Kitchens Sync

Virtualization Shootout: VirtualBox 2 vs. VMWare Fusion 2

- 2008.11.25 - Tip Jar

In my previous column, I reviewed the two major commercial virtualization products for the Mac, VMware Fusion and Parallels Desktop. After declaring Fusion the winner, I promised to bring a comparison between it and Sun's VirtualBox.

In this case, I could not declare a definite winner. Although both are virtualization solutions, each product is targeted towards entirely different computing segments.

Different Aims, Different Talents

For the purposes of this review, I found most direct comparisons completely pointless. VMware Fusion touts several very friendly consumer features - among them are automatic printer interfacing, a free one-year subscription to McAfee VirusScan Plus, and 3D graphics acceleration. Since these are qualities that appeal to the average consumer, this product is popular in that sector.

VirtualBox lacks all the above features, but it offers many features that are quite useful to another important sphere: server virtualization and other IT uses. Among these unique advantages are finely grained virtual hardware control, complete command line management of machines, headless remote desktop display modes, and easy virtual machine portability to Linux and Windows versions of the software.

This program excels in server roles: The virtual machines are designed to easily run hidden in the background of a remotely managed server while still allowing direct interface access through remote desktop protocols. In fact, the whole setup process can be remotely managed with no need to ever touch the target server.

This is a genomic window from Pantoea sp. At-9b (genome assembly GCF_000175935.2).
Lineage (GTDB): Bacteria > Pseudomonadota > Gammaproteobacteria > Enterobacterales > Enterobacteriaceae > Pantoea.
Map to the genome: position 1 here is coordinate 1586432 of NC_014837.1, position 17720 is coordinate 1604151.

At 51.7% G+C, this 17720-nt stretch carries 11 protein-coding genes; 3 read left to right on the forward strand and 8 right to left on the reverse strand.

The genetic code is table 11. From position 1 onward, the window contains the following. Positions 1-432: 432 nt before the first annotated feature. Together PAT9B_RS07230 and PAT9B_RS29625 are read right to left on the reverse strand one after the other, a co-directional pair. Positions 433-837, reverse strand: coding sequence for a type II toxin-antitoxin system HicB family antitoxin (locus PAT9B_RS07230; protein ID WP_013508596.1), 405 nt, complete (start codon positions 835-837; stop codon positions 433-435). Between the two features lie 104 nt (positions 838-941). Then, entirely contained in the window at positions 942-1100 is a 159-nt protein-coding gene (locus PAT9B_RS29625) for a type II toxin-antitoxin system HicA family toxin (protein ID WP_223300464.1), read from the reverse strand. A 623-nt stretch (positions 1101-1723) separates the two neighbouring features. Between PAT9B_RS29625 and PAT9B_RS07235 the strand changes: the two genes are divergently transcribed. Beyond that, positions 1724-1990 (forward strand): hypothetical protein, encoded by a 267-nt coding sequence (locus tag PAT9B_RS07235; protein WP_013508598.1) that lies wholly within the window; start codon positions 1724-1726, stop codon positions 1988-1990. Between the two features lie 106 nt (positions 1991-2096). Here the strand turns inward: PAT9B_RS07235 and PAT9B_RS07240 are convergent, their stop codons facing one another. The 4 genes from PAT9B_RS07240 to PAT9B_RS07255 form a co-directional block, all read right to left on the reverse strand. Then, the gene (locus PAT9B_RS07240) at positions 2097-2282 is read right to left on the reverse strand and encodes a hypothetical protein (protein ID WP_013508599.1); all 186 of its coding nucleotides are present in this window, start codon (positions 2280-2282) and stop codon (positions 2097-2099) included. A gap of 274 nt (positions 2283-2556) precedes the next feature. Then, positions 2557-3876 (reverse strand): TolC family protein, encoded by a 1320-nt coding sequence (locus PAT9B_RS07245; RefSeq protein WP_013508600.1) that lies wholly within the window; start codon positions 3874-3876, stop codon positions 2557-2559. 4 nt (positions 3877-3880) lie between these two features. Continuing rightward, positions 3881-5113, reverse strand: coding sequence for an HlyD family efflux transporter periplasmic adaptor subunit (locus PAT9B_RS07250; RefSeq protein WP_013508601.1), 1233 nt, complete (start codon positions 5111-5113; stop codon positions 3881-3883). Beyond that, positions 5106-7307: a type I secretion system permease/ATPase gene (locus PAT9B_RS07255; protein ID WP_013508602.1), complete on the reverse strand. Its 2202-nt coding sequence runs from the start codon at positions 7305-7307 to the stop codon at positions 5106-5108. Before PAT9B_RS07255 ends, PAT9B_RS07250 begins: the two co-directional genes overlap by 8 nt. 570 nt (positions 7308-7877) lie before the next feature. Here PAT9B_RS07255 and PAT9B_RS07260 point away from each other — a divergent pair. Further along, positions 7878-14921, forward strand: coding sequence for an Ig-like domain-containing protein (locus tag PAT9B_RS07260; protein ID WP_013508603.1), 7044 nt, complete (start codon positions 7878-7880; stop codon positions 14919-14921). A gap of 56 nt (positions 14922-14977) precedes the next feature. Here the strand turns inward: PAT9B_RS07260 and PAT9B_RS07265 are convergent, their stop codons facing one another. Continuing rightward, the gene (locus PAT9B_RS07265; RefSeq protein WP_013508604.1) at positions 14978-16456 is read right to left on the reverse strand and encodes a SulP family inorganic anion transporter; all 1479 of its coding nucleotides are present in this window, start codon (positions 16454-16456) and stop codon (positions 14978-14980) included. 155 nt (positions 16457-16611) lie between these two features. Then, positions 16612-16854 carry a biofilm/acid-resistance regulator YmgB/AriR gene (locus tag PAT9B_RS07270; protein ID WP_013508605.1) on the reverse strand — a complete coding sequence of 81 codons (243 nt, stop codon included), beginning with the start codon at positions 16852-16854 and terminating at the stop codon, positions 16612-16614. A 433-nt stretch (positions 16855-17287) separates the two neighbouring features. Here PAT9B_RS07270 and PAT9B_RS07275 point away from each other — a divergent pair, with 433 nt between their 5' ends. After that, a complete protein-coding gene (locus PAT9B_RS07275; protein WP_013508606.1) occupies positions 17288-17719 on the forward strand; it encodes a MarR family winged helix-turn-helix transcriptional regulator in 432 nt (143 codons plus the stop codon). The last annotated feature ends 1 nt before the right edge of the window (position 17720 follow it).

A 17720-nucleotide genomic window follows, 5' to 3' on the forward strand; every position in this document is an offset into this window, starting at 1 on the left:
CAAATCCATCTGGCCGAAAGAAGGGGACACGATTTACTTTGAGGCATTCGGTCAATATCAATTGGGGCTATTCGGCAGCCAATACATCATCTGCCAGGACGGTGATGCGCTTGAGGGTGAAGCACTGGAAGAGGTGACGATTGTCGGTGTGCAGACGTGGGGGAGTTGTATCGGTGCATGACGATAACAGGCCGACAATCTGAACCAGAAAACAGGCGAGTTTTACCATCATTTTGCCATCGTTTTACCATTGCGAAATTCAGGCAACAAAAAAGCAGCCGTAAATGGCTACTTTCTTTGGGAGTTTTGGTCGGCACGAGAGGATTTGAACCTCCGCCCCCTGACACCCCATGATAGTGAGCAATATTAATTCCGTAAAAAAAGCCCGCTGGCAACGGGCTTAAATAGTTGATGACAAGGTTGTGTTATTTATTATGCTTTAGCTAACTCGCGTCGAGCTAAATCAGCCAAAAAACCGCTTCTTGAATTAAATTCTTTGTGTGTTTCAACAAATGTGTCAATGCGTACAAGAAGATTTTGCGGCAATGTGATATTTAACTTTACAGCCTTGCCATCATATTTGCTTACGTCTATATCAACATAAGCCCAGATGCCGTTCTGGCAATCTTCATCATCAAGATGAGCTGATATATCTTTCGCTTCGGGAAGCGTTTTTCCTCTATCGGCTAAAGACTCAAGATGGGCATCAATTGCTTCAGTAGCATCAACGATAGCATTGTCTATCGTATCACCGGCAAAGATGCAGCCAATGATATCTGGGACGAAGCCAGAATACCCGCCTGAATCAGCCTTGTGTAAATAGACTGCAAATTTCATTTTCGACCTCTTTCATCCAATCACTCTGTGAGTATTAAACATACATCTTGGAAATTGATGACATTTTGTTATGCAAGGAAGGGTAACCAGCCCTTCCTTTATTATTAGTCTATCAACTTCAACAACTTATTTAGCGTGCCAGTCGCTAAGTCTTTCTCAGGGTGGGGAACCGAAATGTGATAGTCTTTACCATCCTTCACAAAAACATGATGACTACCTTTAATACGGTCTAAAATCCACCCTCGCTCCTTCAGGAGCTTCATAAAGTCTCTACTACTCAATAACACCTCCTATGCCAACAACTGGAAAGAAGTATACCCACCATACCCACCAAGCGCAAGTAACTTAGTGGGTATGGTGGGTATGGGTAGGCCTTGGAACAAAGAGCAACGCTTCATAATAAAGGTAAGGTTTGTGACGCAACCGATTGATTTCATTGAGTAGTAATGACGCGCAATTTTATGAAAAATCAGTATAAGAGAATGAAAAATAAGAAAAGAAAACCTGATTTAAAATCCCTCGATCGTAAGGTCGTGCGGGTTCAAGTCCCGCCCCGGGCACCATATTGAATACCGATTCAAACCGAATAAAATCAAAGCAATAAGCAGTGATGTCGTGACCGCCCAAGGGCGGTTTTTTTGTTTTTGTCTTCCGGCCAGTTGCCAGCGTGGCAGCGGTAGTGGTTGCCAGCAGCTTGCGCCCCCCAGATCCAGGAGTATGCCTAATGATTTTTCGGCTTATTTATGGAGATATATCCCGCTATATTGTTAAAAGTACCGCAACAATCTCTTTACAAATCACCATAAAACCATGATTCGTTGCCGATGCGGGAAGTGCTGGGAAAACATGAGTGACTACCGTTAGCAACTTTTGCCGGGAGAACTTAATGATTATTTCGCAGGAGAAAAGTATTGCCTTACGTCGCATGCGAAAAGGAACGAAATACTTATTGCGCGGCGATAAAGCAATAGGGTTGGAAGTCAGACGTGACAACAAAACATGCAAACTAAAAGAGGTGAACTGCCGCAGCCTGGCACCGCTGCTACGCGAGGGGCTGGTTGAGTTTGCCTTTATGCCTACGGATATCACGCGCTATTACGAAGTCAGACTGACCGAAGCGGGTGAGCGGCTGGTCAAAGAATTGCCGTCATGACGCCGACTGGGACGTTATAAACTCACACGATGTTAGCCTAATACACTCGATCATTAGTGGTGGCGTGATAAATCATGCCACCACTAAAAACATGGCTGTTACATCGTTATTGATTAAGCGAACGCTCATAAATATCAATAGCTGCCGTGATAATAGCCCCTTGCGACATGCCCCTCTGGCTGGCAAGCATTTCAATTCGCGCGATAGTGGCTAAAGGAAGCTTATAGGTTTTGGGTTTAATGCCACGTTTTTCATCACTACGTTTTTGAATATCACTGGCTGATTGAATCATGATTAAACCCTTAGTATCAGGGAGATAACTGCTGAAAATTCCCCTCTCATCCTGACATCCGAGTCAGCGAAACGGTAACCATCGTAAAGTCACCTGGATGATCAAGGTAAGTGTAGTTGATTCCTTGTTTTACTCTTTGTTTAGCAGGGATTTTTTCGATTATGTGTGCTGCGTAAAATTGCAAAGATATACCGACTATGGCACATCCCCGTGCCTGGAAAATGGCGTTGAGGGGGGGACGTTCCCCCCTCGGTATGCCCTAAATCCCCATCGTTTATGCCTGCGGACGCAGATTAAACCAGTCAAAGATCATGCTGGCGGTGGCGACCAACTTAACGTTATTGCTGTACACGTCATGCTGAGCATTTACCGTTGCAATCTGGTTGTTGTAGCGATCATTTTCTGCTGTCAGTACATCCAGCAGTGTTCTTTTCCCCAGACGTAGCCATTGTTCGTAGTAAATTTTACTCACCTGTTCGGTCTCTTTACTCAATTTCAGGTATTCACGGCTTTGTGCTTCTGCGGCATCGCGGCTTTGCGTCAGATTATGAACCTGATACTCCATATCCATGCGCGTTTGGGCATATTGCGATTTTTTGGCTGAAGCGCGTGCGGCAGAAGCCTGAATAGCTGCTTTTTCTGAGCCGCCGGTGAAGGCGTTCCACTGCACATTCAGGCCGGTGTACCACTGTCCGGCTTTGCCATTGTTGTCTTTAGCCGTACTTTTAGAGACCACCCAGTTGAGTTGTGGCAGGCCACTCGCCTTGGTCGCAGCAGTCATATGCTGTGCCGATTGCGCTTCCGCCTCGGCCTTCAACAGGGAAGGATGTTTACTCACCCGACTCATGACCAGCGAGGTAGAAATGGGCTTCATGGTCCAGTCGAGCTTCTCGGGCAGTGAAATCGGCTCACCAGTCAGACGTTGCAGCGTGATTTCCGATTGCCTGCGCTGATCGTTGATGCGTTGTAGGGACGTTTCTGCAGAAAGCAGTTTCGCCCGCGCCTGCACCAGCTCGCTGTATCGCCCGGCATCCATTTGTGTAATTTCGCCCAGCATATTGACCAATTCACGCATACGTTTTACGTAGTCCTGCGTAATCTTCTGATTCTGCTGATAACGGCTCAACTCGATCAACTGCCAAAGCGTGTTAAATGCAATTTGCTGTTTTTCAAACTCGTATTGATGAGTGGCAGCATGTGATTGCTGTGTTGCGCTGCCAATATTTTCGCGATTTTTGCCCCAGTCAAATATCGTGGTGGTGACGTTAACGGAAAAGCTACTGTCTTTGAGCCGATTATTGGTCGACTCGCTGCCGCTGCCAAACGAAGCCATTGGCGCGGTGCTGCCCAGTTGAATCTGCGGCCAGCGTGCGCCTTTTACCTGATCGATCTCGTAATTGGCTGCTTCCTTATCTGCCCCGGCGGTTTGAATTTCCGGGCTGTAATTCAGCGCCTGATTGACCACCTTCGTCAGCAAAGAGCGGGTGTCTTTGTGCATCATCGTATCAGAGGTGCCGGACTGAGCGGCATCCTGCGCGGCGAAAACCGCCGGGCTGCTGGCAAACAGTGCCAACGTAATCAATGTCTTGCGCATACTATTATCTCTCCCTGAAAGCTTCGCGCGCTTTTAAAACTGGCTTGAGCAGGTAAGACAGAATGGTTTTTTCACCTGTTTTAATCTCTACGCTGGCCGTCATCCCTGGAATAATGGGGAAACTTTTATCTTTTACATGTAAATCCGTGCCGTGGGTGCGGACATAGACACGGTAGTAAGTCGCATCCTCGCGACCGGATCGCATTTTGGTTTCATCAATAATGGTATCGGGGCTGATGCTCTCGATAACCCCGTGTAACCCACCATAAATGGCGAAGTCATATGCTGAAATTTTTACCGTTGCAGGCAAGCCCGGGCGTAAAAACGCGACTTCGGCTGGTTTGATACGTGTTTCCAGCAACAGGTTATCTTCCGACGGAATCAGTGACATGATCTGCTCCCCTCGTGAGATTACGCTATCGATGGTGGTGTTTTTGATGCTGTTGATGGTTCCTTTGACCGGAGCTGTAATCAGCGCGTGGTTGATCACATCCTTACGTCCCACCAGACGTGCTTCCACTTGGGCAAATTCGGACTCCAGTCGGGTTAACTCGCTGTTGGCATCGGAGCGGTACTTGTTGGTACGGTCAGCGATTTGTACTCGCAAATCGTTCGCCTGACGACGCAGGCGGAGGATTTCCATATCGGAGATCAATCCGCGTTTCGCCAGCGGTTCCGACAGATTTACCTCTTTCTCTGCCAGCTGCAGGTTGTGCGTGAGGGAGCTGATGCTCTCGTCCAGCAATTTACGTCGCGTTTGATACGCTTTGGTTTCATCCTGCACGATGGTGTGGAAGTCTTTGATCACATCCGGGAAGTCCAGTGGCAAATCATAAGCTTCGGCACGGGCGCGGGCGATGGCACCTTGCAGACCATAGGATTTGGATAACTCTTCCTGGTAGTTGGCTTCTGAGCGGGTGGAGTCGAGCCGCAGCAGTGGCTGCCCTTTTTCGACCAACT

I could easily see VirtualBox becoming a leading solution for server virtualization in the Mac world. However, due to the easy portability of the virtual machines, I doubt we will ever see it support Mac OS X Server itself: The license restrictions only allow Server to be virtualized on Apple hardware.

Win-Win Situation

Even though the two products are good at different things, they are both still fairly general purpose. Fusion can work in a server environment, and VirtualBox has enough user-friendliness to serve passably in a basic consumer environment. If you can afford the extra features of VMware Fusion and it's appropriate for your intended uses, go ahead and buy it, but if VirtualBox serves your needs, I highly recommend it.

After all, the price can't be beat. Plus, it's open-source, which appeals to me greatly. LEM

Further Reading

Purchase Links

  • VMware Fusion 2, currently $62.99 shipped from

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